Home buyers’ amount
You or your spouse can claim the $5,000 Home buyers’ amount. The maximum credit is $750 ($5,000 x 15%, the lowest personal tax rateTax rate The rate at which you or a business pays tax on income. Often stated as a percentage, such as 25%.+ read full definition).
- You or your spouse must have acquired a qualifying home, and
- You can’t have lived in another home owned by you or your spouse in the year you buy your first home – or in any of the 4 previous years.
Home Accessibility Tax Credit (HATC)
Beginning in the 2016 tax year, there is a new non-refundable tax credit of up to $10,000 of eligible expenditures (for a maximum credit of $1,500) to renovate a home to make it more accessible, or to improve mobility within the home, for seniors 65 and over who are entitled to claim the Disability Tax Credit. Learn more about the HATC.
Principal Residence Exemption
You won’t pay tax on any money you make when you sell your principal residence. You don’t have to report the sale on your taxTax A fee the government charges on income, property, and sales. The money goes to finance government programs and other costs.+ read full definition return. If prices go down and you lose money selling your home, you can’t claim the loss on your tax return. Learn more about the Principal Residence Exemption.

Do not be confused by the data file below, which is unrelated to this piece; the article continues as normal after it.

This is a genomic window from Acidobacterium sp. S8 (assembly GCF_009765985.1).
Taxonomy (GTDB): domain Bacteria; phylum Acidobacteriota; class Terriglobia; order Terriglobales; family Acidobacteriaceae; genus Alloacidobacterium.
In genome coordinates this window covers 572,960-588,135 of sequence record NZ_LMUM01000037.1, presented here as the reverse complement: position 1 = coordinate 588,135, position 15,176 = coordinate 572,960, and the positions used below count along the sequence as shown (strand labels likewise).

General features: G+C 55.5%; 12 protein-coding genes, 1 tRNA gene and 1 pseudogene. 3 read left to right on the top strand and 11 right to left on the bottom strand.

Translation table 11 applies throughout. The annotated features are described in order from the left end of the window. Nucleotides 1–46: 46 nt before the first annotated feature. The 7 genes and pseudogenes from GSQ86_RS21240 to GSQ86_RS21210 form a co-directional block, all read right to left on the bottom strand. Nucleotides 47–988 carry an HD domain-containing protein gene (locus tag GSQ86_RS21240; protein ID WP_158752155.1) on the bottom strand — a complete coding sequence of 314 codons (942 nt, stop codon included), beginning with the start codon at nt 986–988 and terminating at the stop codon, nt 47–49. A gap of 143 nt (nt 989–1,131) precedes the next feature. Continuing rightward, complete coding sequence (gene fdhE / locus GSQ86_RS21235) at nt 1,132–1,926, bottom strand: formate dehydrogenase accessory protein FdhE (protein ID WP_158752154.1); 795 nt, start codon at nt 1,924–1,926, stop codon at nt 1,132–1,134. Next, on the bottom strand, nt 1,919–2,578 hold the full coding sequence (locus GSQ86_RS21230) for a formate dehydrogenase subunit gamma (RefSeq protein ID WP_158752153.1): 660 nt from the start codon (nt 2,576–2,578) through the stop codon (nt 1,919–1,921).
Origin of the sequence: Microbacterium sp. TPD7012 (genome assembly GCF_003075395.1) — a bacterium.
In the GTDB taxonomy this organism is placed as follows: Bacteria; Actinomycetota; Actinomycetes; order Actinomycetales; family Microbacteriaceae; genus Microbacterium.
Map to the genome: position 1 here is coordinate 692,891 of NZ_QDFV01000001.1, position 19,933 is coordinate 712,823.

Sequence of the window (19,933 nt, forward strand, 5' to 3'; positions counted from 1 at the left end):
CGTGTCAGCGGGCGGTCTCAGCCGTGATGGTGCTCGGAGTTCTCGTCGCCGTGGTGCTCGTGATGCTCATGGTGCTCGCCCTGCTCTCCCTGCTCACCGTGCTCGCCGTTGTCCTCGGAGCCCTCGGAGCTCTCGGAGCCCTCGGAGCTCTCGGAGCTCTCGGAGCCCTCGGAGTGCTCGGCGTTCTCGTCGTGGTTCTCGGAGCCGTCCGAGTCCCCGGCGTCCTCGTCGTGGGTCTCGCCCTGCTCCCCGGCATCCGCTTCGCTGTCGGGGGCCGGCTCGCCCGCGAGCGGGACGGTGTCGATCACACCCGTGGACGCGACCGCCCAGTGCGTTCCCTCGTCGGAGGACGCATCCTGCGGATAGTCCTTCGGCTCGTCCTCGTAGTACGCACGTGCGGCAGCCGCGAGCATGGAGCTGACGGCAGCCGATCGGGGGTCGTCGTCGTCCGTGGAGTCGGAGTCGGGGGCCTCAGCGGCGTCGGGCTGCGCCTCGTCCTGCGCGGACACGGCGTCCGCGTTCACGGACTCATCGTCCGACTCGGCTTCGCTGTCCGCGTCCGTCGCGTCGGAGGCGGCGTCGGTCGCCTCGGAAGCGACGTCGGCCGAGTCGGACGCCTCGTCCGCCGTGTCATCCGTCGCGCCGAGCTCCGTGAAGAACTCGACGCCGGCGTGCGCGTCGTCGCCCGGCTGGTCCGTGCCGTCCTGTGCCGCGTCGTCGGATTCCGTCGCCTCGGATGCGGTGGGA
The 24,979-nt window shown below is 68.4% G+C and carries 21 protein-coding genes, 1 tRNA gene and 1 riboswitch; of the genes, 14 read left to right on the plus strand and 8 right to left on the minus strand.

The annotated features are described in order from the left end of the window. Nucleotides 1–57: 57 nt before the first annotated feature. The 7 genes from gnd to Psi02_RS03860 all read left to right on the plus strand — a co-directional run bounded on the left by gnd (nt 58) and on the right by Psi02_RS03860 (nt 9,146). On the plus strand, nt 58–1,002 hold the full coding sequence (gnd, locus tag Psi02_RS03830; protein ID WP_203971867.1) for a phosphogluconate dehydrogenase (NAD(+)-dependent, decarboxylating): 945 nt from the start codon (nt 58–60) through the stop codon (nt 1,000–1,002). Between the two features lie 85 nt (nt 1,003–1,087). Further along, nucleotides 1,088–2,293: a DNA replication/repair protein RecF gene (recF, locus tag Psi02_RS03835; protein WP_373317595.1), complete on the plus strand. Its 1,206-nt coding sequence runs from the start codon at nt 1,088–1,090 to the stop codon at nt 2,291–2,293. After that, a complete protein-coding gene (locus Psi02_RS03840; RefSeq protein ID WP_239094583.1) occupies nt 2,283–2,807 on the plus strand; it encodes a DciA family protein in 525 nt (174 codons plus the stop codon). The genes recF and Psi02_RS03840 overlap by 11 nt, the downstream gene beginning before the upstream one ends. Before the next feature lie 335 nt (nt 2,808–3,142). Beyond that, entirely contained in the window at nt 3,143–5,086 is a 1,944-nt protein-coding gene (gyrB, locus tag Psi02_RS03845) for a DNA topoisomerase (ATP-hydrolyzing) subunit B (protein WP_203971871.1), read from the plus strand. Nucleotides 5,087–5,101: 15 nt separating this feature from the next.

Home Buyers’ Plan (HBP)
As a first-time home buyer, You can borrow up to $25,000 from your RRSP under the HBP to buy or build a qualifying home for yourself, or someone with a disability who is related to you. You won’t pay any tax on the money as long as you pay it back within 15 years.
You won’t pay tax on any money you make when you sell your principal residence.
If you’re a first-time home buyer, find out if you qualify for the Home Buyers’ Plan from the Canada Revenue Agency.